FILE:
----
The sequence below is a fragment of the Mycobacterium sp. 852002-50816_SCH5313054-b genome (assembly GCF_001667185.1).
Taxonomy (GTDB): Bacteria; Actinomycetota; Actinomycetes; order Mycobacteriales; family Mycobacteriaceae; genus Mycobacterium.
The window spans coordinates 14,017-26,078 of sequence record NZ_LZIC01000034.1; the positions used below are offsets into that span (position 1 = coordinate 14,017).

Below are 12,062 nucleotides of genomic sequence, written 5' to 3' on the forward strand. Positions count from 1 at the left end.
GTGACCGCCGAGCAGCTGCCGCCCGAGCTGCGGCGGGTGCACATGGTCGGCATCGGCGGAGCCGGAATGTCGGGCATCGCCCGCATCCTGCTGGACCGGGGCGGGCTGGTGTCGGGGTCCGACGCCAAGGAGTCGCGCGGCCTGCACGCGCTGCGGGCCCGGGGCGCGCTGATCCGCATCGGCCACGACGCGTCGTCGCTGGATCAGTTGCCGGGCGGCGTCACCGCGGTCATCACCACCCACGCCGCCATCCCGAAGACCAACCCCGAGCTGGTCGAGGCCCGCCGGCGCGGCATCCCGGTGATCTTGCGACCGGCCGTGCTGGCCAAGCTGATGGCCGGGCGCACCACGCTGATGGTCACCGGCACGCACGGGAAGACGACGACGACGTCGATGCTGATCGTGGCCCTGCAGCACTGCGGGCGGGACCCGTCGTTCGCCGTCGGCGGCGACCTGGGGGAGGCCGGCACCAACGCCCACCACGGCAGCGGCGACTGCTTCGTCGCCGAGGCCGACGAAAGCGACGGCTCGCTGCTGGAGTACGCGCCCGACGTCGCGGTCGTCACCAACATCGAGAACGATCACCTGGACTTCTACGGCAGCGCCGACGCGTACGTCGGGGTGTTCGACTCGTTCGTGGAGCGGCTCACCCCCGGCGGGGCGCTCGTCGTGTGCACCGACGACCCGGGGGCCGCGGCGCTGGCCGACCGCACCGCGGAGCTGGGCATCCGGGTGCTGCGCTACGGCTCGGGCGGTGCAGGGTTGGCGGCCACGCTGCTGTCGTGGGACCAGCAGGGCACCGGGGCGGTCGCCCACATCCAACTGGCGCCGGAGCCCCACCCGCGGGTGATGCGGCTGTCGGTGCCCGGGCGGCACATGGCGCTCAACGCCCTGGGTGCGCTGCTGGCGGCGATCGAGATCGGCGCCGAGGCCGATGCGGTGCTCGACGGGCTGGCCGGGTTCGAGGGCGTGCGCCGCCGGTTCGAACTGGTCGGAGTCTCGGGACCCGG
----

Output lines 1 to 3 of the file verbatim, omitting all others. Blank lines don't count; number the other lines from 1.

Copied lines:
The sequence below is a fragment of the Mycobacterium sp. 852002-50816_SCH5313054-b genome (assembly GCF_001667185.1).
Taxonomy (GTDB): Bacteria; Actinomycetota; Actinomycetes; order Mycobacteriales; family Mycobacteriaceae; genus Mycobacterium.
The window spans coordinates 14,017-26,078 of sequence record NZ_LZIC01000034.1; the positions used below are offsets into that span (position 1 = coordinate 14,017).